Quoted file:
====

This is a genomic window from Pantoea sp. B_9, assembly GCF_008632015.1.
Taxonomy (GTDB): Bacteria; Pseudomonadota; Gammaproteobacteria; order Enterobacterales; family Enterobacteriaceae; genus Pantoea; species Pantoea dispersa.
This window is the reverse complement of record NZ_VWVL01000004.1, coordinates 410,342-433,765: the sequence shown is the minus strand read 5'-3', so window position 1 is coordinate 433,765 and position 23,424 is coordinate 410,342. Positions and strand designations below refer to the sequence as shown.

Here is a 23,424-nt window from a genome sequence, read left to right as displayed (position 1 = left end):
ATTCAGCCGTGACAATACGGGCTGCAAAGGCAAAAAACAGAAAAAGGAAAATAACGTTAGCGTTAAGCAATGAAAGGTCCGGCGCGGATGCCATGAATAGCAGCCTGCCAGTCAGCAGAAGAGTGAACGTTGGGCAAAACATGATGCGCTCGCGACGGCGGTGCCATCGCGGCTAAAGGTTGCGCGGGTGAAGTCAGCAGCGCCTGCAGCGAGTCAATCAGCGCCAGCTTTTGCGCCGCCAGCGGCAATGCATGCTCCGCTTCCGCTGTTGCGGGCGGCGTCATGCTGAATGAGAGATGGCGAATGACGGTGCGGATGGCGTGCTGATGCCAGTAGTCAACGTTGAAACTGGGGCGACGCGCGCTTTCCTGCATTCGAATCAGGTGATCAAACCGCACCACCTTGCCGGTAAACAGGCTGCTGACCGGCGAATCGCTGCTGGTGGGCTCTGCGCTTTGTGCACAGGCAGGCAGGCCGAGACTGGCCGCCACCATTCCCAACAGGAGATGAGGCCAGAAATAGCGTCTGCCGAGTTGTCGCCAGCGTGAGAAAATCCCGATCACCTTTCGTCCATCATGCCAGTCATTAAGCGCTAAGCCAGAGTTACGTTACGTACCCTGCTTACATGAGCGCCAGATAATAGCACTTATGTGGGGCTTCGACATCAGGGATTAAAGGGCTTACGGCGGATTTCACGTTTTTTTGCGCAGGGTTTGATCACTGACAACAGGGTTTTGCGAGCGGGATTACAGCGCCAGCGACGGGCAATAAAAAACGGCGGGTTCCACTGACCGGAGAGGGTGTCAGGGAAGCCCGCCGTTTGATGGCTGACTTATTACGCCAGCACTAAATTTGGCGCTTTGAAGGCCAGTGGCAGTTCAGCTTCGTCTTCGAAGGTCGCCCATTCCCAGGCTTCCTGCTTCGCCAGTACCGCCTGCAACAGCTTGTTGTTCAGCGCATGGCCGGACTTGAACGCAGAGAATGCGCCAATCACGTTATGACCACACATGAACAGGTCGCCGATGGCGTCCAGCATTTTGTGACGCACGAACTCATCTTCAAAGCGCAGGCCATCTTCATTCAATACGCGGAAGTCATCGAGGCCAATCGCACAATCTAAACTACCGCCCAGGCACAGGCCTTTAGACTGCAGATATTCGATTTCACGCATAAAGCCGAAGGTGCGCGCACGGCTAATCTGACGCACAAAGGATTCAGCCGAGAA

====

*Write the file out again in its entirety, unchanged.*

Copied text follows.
This is a genomic window from Pantoea sp. B_9, assembly GCF_008632015.1.
Taxonomy (GTDB): Bacteria; Pseudomonadota; Gammaproteobacteria; order Enterobacterales; family Enterobacteriaceae; genus Pantoea; species Pantoea dispersa.
This window is the reverse complement of record NZ_VWVL01000004.1, coordinates 410,342-433,765: the sequence shown is the minus strand read 5'-3', so window position 1 is coordinate 433,765 and position 23,424 is coordinate 410,342. Positions and strand designations below refer to the sequence as shown.

Here is a 23,424-nt window from a genome sequence, read left to right as displayed (position 1 = left end):
ATTCAGCCGTGACAATACGGGCTGCAAAGGCAAAAAACAGAAAAAGGAAAATAACGTTAGCGTTAAGCAATGAAAGGTCCGGCGCGGATGCCATGAATAGCAGCCTGCCAGTCAGCAGAAGAGTGAACGTTGGGCAAAACATGATGCGCTCGCGACGGCGGTGCCATCGCGGCTAAAGGTTGCGCGGGTGAAGTCAGCAGCGCCTGCAGCGAGTCAATCAGCGCCAGCTTTTGCGCCGCCAGCGGCAATGCATGCTCCGCTTCCGCTGTTGCGGGCGGCGTCATGCTGAATGAGAGATGGCGAATGACGGTGCGGATGGCGTGCTGATGCCAGTAGTCAACGTTGAAACTGGGGCGACGCGCGCTTTCCTGCATTCGAATCAGGTGATCAAACCGCACCACCTTGCCGGTAAACAGGCTGCTGACCGGCGAATCGCTGCTGGTGGGCTCTGCGCTTTGTGCACAGGCAGGCAGGCCGAGACTGGCCGCCACCATTCCCAACAGGAGATGAGGCCAGAAATAGCGTCTGCCGAGTTGTCGCCAGCGTGAGAAAATCCCGATCACCTTTCGTCCATCATGCCAGTCATTAAGCGCTAAGCCAGAGTTACGTTACGTACCCTGCTTACATGAGCGCCAGATAATAGCACTTATGTGGGGCTTCGACATCAGGGATTAAAGGGCTTACGGCGGATTTCACGTTTTTTTGCGCAGGGTTTGATCACTGACAACAGGGTTTTGCGAGCGGGATTACAGCGCCAGCGACGGGCAATAAAAAACGGCGGGTTCCACTGACCGGAGAGGGTGTCAGGGAAGCCCGCCGTTTGATGGCTGACTTATTACGCCAGCACTAAATTTGGCGCTTTGAAGGCCAGTGGCAGTTCAGCTTCGTCTTCGAAGGTCGCCCATTCCCAGGCTTCCTGCTTCGCCAGTACCGCCTGCAACAGCTTGTTGTTCAGCGCATGGCCGGACTTGAACGCAGAGAATGCGCCAATCACGTTATGACCACACATGAACAGGTCGCCGATGGCGTCCAGCATTTTGTGACGCACGAACTCATCTTCAAAGCGCAGGCCATCTTCATTCAATACGCGGAAGTCATCGAGGCCAATCGCACAATCTAAACTACCGCCCAGGCACAGGCCTTTAGACTGCAGATATTCGATTTCACGCATAAAGCCGAAGGTGCGCGCACGGCTAATCTGACGCACAAAGGATTCAGCCGAGAA